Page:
So I’m one of those people who gets really mad when my friends and family don’t watch a TV show I recommend heavily.
I think I have a secret fear that if I don’t zealously spread the word, it’ll get canceled.
I told everyone I knew to watch “Freaks and Geeks,” still the best show about high school ever. Few did. It got canceled after 18 episodes.
I raved about an old Jay Mohr show called “Action,” which was hilarious but criminally unloved. I loved “Studio 60 on the Sunset Strip,” which lasted a whole season.
After the pilot, I spread the gospel of “Dirty Sexy Money.” “It’s smart, it’s funny, it’s well acted, and it’s probably way too smart for most of America!” I exclaimed. It too got canceled.
With that track record, friends and family have grown skeptical. But dammit, sometimes I’m right. And from the first episode in 2004, my favorite show on television has been FX’s “Rescue Me.”
If you are not familiar with it, a brief primer: It’s about life in a New York City firehouse post 9/11. The adventures of Ladder 62 make for the most hilarious yet heartbreaking show I’ve ever seen. In one minute, you’ll be busting out laughing at the wildly inappropriate humor. A few minutes later you’ll be devastated by the drama.
No show I’ve ever seen does comedy and dark humor better. Denis Leary is the star and is a genius. He plays Tommy Gavin, who has so many terrible qualities but so many great ones. Leary has been on other shows before and I’ve always watched them, because the dude is flat-out funny. When I was 14 I wore out his “No Cure for Cancer” comedy cassette, I played it so much. (The joke about the guy with the voice-box pulling up to the drive-through at McDonald’s still kills me).
Turns out Leary, who is one of the writers, is also a great actor, and the rest of the cast is fantastic, too. There’s Franco, the Puerto Rican tough guy who gets all the ladies and was revealed this season to have some interesting 9/11 theories. There’s Mike the probie, who is just so stupid but so endearingly earnest. There’s Ken (aka Lou), a great foil to Leary’s Tommy, who’s unlucky with women but has a great heart. There’s Sean, a great partner for Mike who has great comic timing and facial expressions.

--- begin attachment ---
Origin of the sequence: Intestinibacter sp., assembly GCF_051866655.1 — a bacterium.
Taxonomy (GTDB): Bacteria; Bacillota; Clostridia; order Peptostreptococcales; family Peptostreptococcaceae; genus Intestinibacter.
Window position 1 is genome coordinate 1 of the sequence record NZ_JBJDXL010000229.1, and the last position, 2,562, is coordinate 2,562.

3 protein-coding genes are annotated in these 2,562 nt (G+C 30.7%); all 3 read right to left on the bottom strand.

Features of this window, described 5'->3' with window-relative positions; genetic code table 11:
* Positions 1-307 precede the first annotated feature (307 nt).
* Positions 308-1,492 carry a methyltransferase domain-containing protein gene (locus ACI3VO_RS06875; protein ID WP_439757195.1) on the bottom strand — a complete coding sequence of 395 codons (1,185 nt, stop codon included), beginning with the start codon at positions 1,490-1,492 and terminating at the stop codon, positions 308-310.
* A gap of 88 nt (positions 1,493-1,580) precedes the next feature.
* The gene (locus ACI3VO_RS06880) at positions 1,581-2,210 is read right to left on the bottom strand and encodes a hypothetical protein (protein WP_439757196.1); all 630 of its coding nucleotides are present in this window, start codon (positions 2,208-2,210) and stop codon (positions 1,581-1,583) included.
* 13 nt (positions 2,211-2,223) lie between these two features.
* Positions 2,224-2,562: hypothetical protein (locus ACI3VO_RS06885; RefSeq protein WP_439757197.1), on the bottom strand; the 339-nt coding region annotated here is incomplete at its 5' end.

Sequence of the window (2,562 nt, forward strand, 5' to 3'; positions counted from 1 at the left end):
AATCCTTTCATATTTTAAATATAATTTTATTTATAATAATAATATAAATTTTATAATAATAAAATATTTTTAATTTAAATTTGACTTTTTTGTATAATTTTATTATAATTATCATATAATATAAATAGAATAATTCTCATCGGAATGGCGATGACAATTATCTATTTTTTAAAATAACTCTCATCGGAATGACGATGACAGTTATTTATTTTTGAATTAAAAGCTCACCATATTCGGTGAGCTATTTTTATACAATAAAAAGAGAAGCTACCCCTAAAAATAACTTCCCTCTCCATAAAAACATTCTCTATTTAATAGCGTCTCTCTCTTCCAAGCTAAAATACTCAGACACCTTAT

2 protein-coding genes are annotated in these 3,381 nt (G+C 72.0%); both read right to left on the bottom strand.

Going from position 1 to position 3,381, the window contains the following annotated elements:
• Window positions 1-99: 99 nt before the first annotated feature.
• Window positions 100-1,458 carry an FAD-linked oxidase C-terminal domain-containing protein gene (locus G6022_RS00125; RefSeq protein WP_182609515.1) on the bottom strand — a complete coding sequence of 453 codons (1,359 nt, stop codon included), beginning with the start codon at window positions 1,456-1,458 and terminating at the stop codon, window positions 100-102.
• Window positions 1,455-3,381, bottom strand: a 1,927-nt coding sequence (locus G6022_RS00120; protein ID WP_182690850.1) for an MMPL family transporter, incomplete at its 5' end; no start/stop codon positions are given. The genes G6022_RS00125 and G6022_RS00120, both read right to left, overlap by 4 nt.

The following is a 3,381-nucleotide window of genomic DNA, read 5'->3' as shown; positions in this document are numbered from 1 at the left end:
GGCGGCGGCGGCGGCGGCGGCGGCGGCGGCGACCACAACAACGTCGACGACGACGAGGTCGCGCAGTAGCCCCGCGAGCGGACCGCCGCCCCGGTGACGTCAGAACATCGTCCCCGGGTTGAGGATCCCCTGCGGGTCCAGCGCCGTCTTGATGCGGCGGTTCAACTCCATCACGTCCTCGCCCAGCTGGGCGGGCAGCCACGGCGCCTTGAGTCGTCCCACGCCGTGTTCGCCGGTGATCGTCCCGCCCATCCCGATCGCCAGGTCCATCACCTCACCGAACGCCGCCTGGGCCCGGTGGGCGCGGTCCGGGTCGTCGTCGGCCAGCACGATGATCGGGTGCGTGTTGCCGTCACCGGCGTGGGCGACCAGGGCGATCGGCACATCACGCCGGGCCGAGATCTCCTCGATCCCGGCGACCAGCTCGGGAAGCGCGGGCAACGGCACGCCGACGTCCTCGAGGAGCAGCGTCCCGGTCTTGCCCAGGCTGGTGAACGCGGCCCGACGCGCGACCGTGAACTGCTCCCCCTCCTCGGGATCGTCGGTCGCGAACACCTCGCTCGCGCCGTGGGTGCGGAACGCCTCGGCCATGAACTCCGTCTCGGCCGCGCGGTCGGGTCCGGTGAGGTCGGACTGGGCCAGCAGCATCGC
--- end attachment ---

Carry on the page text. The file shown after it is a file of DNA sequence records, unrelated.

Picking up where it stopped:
There are lots more terrific, well-drawn characters, too, including a pair of crazy women Tommy’s constantly ping-ponging between. (For fans of the show, yes, I know that’s an old picture of the cast I’ve got up top, but I’m still mad they killed off Jerry the Chief a few years ago. I loved him.)
I don’t know why the Emmy Awards people keep snubbing this show, but it’s in the middle of Season 6 now and it’s still fantastic.
OK, end of arm-twist. It’s on tonight at 10 on FX, and it’s well worth your time.
**On another note, I was wildly disappointed in Rickey Henderson’s Baseball Hall of Fame induction speech. Not only was Rickey one of my favorite players growing up (at least when he was a Yankee), but the dude was 100 percent unintentionally funny. He spoke in the third person constantly; one of my favorite Henderson stories was when, disgruntled with the team he was on, he called every GM in baseball and said “This is Rickey, calling on behalf of Rickey, letting you know that Rickey is available in a trade.”
Then there’s the story, which may be apocryphal, when he went up to John Olerud and said he played with a guy in New York who also wore a batting helmet in the field.
“Um, Rickey, that was me,” Olerud allegedly said.
Anyway, Henderson’s speech was anticipated since he was elected in January; what would such a strange dude say on the biggest day of his life?
Sadly for us, it was a straight, emotional, speech. Rickey didn’t even call himself “Rickey” during the 14-minute talk.
I’d say it was a pretty big letdown. Oh well. We still have the great Phil Rizzuto speech from1994 to appreciate.